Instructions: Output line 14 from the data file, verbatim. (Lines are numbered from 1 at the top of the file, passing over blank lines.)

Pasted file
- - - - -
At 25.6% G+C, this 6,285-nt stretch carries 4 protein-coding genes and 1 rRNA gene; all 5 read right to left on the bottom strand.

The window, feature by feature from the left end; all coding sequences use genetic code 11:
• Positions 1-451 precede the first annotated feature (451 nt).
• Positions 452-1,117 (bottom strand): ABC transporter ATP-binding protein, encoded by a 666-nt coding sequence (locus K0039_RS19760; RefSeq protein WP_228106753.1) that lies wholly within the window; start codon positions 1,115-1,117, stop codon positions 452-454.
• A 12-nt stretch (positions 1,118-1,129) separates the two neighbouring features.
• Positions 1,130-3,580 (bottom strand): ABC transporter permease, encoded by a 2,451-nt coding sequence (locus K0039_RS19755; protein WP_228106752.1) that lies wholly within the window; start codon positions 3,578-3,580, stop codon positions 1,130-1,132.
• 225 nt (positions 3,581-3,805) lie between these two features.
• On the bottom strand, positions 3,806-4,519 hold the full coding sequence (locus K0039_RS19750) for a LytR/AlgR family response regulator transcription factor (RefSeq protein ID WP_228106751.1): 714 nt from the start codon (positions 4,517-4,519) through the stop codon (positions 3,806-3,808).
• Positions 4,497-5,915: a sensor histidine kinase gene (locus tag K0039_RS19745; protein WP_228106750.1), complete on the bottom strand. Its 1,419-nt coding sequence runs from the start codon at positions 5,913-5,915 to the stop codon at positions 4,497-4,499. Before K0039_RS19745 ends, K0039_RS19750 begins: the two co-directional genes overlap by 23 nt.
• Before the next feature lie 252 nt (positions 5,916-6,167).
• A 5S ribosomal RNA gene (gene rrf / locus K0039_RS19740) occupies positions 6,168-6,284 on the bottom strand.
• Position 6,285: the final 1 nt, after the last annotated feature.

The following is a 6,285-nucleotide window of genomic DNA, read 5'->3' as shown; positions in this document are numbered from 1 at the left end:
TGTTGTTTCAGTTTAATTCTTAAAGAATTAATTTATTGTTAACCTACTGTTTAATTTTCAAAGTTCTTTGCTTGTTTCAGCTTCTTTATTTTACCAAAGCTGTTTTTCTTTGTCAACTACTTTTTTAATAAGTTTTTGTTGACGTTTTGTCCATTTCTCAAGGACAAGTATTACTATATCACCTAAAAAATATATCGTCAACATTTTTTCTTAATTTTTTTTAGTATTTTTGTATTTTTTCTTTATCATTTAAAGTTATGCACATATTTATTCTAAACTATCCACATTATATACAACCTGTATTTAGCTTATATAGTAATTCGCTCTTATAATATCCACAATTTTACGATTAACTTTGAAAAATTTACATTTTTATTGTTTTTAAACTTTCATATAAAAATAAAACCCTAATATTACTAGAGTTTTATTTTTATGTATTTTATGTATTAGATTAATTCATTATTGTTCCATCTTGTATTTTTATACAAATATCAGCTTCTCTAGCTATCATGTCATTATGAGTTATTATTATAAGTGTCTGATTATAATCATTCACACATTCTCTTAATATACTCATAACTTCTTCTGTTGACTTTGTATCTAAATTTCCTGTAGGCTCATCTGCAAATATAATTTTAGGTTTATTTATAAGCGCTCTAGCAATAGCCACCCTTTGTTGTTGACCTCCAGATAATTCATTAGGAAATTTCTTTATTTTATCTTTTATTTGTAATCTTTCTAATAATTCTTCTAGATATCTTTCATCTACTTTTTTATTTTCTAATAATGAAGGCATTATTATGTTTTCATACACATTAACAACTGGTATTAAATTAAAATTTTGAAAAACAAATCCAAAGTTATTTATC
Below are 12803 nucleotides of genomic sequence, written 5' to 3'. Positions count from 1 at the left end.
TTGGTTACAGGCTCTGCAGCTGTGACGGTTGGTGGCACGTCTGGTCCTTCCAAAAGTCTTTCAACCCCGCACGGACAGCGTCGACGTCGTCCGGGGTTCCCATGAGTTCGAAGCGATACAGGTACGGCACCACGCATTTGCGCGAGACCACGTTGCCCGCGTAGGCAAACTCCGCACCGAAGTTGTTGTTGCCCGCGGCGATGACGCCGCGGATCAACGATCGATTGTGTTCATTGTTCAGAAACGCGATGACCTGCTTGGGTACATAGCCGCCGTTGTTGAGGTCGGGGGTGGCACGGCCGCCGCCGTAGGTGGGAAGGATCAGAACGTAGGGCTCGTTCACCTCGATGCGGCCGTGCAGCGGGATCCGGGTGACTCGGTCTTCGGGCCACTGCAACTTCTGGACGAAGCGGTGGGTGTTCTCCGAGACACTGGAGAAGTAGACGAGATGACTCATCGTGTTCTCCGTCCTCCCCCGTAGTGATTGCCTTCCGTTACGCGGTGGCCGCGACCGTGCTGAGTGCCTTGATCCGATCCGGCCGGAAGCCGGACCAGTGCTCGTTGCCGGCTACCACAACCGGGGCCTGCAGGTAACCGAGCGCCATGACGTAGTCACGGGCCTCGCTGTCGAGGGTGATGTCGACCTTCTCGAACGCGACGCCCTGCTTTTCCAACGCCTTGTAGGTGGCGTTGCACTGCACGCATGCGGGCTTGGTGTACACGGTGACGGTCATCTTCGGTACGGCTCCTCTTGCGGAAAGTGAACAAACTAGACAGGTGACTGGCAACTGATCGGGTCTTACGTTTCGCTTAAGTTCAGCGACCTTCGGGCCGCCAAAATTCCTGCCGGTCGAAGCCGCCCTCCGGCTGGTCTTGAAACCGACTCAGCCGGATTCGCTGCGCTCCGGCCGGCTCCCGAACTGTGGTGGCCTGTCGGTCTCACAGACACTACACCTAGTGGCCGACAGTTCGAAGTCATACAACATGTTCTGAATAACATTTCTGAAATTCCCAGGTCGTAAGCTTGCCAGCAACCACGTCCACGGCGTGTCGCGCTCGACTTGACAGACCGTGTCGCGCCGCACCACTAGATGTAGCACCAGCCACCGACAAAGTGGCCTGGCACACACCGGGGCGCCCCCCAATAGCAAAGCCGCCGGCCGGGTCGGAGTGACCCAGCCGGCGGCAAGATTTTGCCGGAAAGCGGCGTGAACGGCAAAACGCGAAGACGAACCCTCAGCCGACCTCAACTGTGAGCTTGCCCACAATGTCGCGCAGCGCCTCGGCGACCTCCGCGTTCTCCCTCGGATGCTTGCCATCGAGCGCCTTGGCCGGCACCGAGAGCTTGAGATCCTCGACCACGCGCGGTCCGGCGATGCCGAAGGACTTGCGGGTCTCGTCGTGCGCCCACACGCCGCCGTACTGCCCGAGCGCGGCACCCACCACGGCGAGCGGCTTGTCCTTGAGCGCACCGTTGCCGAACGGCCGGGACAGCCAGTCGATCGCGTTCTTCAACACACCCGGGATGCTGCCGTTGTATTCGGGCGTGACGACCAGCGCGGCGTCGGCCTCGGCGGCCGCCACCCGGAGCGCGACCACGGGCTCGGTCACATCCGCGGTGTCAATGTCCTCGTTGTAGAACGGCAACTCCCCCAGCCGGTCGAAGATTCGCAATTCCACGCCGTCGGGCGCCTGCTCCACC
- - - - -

TGTTGTTTCAGTTTAATTCTTAAAGAATTAATTTATTGTTAACCTACTGTTTAATTTTCAAAGTTCTTTGCTTGTTTCAGCTTCTTTATTTTACCAAAGCTGTTTTTCTTTGTCAACTACTTTTTTAATAAGTTTTTGTTGACGTTTTGTCCATTTCTCAAGGACAAGTATTACTATATCACCTAAAAAATATATCGTCAACATTTTTTCTTAATTTTTTTTAGTATTTTTGTATTTTTTCTTTATCATTTAAAGTTATGCACATATTTATTCTAAACTATCCACATTATATACAACCTGTATTTAGCTTATATAGTAATTCGCTCTTATAATATCCACAATTTTACGATTAACTTTGAAAAATTTACATTTTTATTGTTTTTAAACTTTCATATAAAAATAAAACCCTAATATTACTAGAGTTTTATTTTTATGTATTTTATGTATTAGATTAATTCATTATTGTTCCATCTTGTATTTTTATACAAATATCAGCTTCTCTAGCTATCATGTCATTATGAGTTATTATTATAAGTGTCTGATTATAATCATTCACACATTCTCTTAATATACTCATAACTTCTTCTGTTGACTTTGTATCTAAATTTCCTGTAGGCTCATCTGCAAATATAATTTTAGGTTTATTTATAAGCGCTCTAGCAATAGCCACCCTTTGTTGTTGACCTCCAGATAATTCATTAGGAAATTTCTTTATTTTATCTTTTATTTGTAATCTTTCTAATAATTCTTCTAGATATCTTTCATCTACTTTTTTATTTTCTAATAATGAAGGCATTATTATGTTTTCATACACATTAACAACTGGTATTAAATTAAAATTTTGAAAAACAAATCCAAAGTTATTTATC